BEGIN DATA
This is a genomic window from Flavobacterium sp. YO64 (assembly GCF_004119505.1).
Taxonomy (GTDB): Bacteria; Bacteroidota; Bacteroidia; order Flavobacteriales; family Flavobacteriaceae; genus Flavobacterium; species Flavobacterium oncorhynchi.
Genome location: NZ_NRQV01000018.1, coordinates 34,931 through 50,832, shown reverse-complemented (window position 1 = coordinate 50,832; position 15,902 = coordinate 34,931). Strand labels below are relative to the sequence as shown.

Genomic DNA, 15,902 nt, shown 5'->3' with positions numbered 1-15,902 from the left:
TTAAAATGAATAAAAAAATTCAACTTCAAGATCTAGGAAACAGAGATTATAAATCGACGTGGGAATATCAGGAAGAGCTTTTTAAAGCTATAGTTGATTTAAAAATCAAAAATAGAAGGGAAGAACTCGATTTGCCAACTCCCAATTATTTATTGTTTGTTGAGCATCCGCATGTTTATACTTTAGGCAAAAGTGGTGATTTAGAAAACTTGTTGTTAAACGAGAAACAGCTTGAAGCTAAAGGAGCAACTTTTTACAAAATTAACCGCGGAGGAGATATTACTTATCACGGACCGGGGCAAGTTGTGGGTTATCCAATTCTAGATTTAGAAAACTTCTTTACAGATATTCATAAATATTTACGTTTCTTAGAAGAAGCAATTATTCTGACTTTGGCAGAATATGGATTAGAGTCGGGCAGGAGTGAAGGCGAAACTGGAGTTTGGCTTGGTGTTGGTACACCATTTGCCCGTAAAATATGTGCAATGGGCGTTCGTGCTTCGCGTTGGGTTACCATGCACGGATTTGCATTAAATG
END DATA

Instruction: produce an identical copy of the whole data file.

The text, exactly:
This is a genomic window from Flavobacterium sp. YO64 (assembly GCF_004119505.1).
Taxonomy (GTDB): Bacteria; Bacteroidota; Bacteroidia; order Flavobacteriales; family Flavobacteriaceae; genus Flavobacterium; species Flavobacterium oncorhynchi.
Genome location: NZ_NRQV01000018.1, coordinates 34,931 through 50,832, shown reverse-complemented (window position 1 = coordinate 50,832; position 15,902 = coordinate 34,931). Strand labels below are relative to the sequence as shown.

Genomic DNA, 15,902 nt, shown 5'->3' with positions numbered 1-15,902 from the left:
TTAAAATGAATAAAAAAATTCAACTTCAAGATCTAGGAAACAGAGATTATAAATCGACGTGGGAATATCAGGAAGAGCTTTTTAAAGCTATAGTTGATTTAAAAATCAAAAATAGAAGGGAAGAACTCGATTTGCCAACTCCCAATTATTTATTGTTTGTTGAGCATCCGCATGTTTATACTTTAGGCAAAAGTGGTGATTTAGAAAACTTGTTGTTAAACGAGAAACAGCTTGAAGCTAAAGGAGCAACTTTTTACAAAATTAACCGCGGAGGAGATATTACTTATCACGGACCGGGGCAAGTTGTGGGTTATCCAATTCTAGATTTAGAAAACTTCTTTACAGATATTCATAAATATTTACGTTTCTTAGAAGAAGCAATTATTCTGACTTTGGCAGAATATGGATTAGAGTCGGGCAGGAGTGAAGGCGAAACTGGAGTTTGGCTTGGTGTTGGTACACCATTTGCCCGTAAAATATGTGCAATGGGCGTTCGTGCTTCGCGTTGGGTTACCATGCACGGATTTGCATTAAATG